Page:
Outrage and Compassion

Gerhard_Merz_in_FernwaldThe world is full of outrage.

It’s normal to get upset when we see someone being treated unfairly, even more so when an entire group of people is oppressed by a system founded on prejudice. The right thing is to speak up and try to make the world a better place.

Social media can be an echo chamber, but it can also be a space for encountering alternative views. Unless we unfriend or unfollow everyone who disagrees with us, we can open ourselves up to a greater awareness of how others think.

I know as well as anyone that some people’s views are unpalatable and hard to deal with day after day. Racism, sexism, homophobia, transphobia, xenophobia, ageism, classism, fundamentalism,  and a million other things can catch us off guard. Sometimes we’re tired and really just want to look at some cute animals or read the news about our favorite show. Some days, we just want it to go away. We can choose to ignore it or hide it. That’s okay. Contrary to popular belief, silence doesn’t always mean acceptance.

On other occasions, we may be fired up enough to challenge the view with reasoned arguments and solid evidence. We won’t stop until the person admits their view is wrong.

Unfortunately, in the midst of our activist zeal, we sometimes forget about compassion.

Despite what absolute relativists say (if such people really exist, which is doubtful), some views are more valid than others, because they are based on evidence and analysis and experience. I’m not saying that we should respect all views equally, regardless of who they might harm. But I do think that we should respect all people – if not equally, at least to a minimum degree.

There’s a difference between saying “Your view is wrong” and “You’re a dumb person.” It’s also unfair to assume we know how a person feels on an issue (“You shouldn’t be so angry about this”) if they haven’t told you (maybe they’re not angry at all). Also, telling people that how they feel is wrong and that they should feel some other way is about as unhelpful and unproductive as we can get.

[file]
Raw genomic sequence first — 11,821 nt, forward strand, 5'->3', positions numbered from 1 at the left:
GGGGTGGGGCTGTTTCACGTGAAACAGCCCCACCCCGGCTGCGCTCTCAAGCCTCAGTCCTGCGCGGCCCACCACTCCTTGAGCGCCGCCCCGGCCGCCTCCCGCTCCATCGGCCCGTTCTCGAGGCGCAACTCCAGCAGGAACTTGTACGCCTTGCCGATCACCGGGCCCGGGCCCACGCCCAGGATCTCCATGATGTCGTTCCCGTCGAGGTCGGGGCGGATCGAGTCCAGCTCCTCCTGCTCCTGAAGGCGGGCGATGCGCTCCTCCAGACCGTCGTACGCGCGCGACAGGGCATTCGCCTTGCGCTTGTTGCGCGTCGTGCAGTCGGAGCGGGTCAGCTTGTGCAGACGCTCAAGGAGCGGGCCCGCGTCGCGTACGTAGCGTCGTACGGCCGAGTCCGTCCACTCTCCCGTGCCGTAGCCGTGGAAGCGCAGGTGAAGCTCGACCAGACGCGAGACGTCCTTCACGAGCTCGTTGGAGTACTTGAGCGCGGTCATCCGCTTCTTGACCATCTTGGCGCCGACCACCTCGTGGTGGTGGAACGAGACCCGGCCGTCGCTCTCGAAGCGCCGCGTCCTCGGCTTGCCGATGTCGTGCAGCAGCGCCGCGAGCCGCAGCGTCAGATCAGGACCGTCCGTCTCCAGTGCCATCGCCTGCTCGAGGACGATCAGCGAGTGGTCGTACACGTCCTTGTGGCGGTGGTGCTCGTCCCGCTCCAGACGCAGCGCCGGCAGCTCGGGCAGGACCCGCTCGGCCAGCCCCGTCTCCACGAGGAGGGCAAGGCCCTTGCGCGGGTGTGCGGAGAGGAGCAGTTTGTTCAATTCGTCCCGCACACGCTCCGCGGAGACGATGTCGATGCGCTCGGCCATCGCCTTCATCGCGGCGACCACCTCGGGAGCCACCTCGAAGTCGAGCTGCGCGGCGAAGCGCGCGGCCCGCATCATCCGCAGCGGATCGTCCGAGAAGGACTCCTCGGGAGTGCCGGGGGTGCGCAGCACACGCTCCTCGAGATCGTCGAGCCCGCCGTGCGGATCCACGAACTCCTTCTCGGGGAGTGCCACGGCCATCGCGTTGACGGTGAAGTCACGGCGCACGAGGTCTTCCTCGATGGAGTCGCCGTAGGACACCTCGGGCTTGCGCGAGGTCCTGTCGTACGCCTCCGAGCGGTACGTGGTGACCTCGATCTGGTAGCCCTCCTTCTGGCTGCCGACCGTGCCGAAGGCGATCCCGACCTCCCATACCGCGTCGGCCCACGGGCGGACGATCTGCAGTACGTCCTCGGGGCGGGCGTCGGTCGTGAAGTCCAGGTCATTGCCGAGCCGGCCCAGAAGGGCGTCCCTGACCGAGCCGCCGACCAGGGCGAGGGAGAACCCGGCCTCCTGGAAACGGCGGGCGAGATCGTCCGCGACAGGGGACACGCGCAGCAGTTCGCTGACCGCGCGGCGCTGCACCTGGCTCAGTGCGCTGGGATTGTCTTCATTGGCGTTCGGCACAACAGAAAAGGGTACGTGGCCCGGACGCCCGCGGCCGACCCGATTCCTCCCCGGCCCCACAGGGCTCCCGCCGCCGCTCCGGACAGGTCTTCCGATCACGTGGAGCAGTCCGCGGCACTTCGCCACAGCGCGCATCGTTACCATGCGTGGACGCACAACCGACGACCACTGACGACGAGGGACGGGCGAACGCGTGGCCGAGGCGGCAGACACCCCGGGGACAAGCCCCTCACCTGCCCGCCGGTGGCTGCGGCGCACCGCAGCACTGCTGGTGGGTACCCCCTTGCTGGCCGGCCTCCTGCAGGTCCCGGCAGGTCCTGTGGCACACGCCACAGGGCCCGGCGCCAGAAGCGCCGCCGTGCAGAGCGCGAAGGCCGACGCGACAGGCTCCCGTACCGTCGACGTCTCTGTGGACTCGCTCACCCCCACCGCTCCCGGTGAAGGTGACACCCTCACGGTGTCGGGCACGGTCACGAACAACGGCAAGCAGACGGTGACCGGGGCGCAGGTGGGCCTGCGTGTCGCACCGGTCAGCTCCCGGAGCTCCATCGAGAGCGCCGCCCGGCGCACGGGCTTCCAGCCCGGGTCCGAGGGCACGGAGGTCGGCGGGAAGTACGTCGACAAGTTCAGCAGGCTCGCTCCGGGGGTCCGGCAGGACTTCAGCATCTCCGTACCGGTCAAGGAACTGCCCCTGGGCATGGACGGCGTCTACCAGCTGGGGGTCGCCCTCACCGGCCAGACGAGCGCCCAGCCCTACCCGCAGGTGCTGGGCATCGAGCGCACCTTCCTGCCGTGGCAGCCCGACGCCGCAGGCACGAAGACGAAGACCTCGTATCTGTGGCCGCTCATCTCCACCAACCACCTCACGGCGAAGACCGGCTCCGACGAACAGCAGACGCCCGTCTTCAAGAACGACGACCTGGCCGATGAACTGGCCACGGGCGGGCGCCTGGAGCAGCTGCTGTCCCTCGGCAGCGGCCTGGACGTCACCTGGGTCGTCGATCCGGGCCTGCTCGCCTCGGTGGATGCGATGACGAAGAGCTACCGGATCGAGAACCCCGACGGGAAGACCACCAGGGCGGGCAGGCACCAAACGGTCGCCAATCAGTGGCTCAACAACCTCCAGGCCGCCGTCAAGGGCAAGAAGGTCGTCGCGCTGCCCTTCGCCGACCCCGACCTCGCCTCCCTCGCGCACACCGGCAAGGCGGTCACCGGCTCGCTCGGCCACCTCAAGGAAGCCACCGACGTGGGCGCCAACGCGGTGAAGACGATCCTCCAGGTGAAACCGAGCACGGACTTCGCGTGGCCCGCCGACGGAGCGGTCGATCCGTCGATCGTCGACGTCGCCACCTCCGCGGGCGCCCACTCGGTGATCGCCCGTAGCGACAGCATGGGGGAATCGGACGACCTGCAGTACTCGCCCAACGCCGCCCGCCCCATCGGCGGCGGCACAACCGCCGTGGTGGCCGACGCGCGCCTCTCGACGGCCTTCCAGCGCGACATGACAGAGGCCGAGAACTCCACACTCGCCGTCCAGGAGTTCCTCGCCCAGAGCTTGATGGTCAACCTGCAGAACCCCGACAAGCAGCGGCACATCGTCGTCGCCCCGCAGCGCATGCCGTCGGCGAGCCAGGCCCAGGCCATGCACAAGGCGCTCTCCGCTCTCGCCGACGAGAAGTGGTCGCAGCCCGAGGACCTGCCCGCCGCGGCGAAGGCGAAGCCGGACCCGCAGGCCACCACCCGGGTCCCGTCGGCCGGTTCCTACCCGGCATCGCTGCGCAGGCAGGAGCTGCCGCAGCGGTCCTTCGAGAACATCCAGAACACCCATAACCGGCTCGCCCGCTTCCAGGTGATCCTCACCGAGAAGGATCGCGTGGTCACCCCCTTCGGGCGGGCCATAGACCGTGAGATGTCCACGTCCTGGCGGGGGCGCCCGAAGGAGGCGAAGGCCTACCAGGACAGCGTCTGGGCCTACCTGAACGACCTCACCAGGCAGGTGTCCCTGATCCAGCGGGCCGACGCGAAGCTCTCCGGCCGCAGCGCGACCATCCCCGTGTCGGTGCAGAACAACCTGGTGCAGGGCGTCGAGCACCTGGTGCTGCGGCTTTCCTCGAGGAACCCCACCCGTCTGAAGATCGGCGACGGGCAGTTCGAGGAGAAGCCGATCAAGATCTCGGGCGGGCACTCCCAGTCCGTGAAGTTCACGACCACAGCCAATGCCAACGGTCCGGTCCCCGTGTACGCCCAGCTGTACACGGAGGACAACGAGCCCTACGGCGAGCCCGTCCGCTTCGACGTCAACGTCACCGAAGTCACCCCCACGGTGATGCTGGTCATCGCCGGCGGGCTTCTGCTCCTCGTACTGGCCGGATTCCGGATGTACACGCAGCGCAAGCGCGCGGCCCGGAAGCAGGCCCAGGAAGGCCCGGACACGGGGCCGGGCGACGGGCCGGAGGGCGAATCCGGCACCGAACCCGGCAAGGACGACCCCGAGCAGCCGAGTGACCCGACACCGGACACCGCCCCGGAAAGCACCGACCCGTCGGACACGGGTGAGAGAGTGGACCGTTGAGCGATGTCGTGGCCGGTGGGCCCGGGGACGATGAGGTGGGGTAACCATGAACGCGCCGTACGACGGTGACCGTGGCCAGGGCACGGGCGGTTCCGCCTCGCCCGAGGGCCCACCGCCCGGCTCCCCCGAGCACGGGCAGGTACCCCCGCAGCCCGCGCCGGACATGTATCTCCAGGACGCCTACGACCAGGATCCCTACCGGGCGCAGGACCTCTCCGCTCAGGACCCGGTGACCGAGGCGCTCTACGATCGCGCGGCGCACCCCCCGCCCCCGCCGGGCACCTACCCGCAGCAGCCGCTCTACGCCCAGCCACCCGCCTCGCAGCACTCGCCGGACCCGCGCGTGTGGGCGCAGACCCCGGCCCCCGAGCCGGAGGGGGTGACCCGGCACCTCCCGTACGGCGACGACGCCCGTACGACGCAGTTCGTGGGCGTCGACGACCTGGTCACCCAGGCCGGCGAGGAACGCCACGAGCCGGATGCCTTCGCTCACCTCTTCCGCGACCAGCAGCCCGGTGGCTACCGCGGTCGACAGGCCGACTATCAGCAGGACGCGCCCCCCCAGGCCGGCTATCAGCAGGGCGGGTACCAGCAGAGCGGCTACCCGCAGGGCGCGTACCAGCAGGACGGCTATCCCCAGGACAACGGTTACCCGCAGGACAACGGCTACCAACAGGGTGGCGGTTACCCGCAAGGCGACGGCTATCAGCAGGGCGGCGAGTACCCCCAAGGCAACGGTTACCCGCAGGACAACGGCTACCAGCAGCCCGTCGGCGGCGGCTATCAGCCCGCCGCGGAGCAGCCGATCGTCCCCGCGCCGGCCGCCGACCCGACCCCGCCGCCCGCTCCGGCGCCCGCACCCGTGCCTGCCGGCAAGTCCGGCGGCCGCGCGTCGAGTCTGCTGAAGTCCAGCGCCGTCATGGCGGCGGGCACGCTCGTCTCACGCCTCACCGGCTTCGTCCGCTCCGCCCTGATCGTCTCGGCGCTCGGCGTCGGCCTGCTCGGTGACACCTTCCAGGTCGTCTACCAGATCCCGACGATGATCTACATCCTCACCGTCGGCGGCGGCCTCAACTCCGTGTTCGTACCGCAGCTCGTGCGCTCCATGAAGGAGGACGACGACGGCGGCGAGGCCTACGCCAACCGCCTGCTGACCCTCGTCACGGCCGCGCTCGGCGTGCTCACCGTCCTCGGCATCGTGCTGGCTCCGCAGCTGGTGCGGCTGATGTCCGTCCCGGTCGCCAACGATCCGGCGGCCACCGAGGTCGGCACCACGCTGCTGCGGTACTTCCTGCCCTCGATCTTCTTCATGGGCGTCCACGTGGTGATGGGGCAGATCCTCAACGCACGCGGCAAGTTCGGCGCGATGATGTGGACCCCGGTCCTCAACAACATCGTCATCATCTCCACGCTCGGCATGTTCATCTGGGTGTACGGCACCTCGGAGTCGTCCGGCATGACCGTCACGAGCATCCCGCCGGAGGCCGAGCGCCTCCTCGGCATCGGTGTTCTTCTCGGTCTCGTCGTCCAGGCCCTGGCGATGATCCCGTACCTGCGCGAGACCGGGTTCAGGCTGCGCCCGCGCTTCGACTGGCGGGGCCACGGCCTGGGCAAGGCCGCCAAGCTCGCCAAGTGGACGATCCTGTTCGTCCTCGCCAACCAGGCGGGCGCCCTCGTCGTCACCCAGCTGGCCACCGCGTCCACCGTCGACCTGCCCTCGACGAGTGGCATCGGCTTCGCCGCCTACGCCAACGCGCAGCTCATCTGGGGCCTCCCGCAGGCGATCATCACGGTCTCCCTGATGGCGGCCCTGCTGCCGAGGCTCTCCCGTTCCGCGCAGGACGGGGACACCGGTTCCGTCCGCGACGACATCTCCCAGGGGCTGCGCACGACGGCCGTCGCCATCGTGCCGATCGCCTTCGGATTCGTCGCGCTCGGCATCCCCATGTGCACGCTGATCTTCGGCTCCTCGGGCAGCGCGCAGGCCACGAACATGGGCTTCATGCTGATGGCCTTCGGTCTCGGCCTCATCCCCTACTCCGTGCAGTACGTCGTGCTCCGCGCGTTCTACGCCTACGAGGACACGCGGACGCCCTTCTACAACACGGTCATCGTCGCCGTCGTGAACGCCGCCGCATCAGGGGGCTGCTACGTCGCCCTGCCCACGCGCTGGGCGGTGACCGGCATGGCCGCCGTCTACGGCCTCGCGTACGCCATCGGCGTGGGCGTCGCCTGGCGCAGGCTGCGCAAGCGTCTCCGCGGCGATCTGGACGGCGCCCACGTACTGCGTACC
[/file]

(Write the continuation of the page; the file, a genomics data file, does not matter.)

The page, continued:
Additionally, we should avoid slotting people into categories because of a single aspect of their opinion. The thought process goes something like this: “This person doesn’t like homosexuality, and in my experience homophobic people are generally on the right. Therefore this person is on the right and must also be a creationist Christian, fiscally conservative and more concerned with security than equality.” Wrong. In the Netherlands, for example, the right is not necessarily religious and they openly support homosexuality.

Our biases are just as biased as anyone else’s biases.

Any view must undergo a lot of scrutiny for it to prove its worth and staying power. Our own views are vulnerable to logical fallacies and misinformation, just like other people’s. We need to recognize this before jumping on our high horse. Questioning our own position will help reign in any tendency to arrogance we might have.

At the same time, we need to remember that not everyone has had access to intellectual training or positive mentors or accurate information. Many of our opinions come from emotional experiences, not facts, and those experiences and emotions need to be acknowledged, even if the conclusions are problematic.

Finally, though, the most important thing is that we remember that very few people are bad. At some point, Hitler was an aspiring artist who was kind to dogs. Instead of always focusing on what divides us, we might get further by trying to figure out what connects us. By finding common ground, we will be able to see our shared humanity and trigger empathy.